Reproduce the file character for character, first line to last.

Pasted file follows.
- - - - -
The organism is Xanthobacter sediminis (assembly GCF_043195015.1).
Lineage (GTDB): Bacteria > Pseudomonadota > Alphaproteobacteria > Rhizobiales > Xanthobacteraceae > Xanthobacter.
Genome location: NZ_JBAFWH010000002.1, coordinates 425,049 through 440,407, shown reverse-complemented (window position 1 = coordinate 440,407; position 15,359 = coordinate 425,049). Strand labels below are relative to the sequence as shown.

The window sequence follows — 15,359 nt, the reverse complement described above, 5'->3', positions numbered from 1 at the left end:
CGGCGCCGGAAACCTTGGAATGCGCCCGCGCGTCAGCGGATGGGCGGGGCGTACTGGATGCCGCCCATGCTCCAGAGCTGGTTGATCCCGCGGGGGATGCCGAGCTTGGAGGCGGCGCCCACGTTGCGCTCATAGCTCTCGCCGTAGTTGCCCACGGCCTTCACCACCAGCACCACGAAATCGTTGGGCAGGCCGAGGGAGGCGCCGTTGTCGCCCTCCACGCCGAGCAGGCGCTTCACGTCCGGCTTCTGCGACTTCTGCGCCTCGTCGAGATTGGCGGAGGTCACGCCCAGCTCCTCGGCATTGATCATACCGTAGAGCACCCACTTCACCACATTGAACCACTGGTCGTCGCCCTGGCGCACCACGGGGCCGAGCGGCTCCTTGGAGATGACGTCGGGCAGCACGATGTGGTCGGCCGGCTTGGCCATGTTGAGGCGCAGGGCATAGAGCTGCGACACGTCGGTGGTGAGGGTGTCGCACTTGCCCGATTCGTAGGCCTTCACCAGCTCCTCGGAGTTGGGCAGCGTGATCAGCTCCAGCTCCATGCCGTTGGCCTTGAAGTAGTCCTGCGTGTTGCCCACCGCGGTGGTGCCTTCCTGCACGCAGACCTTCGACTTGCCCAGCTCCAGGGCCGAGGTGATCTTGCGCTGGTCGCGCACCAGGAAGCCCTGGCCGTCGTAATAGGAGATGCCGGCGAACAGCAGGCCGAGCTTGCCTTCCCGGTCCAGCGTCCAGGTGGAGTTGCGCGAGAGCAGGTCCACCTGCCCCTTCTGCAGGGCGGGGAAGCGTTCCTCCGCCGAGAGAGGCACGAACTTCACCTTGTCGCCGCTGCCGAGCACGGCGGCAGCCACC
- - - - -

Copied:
The organism is Xanthobacter sediminis (assembly GCF_043195015.1).
Lineage (GTDB): Bacteria > Pseudomonadota > Alphaproteobacteria > Rhizobiales > Xanthobacteraceae > Xanthobacter.
Genome location: NZ_JBAFWH010000002.1, coordinates 425,049 through 440,407, shown reverse-complemented (window position 1 = coordinate 440,407; position 15,359 = coordinate 425,049). Strand labels below are relative to the sequence as shown.

The window sequence follows — 15,359 nt, the reverse complement described above, 5'->3', positions numbered from 1 at the left end:
CGGCGCCGGAAACCTTGGAATGCGCCCGCGCGTCAGCGGATGGGCGGGGCGTACTGGATGCCGCCCATGCTCCAGAGCTGGTTGATCCCGCGGGGGATGCCGAGCTTGGAGGCGGCGCCCACGTTGCGCTCATAGCTCTCGCCGTAGTTGCCCACGGCCTTCACCACCAGCACCACGAAATCGTTGGGCAGGCCGAGGGAGGCGCCGTTGTCGCCCTCCACGCCGAGCAGGCGCTTCACGTCCGGCTTCTGCGACTTCTGCGCCTCGTCGAGATTGGCGGAGGTCACGCCCAGCTCCTCGGCATTGATCATACCGTAGAGCACCCACTTCACCACATTGAACCACTGGTCGTCGCCCTGGCGCACCACGGGGCCGAGCGGCTCCTTGGAGATGACGTCGGGCAGCACGATGTGGTCGGCCGGCTTGGCCATGTTGAGGCGCAGGGCATAGAGCTGCGACACGTCGGTGGTGAGGGTGTCGCACTTGCCCGATTCGTAGGCCTTCACCAGCTCCTCGGAGTTGGGCAGCGTGATCAGCTCCAGCTCCATGCCGTTGGCCTTGAAGTAGTCCTGCGTGTTGCCCACCGCGGTGGTGCCTTCCTGCACGCAGACCTTCGACTTGCCCAGCTCCAGGGCCGAGGTGATCTTGCGCTGGTCGCGCACCAGGAAGCCCTGGCCGTCGTAATAGGAGATGCCGGCGAACAGCAGGCCGAGCTTGCCTTCCCGGTCCAGCGTCCAGGTGGAGTTGCGCGAGAGCAGGTCCACCTGCCCCTTCTGCAGGGCGGGGAAGCGTTCCTCCGCCGAGAGAGGCACGAACTTCACCTTGTCGCCGCTGCCGAGCACGGCGGCAGCCACC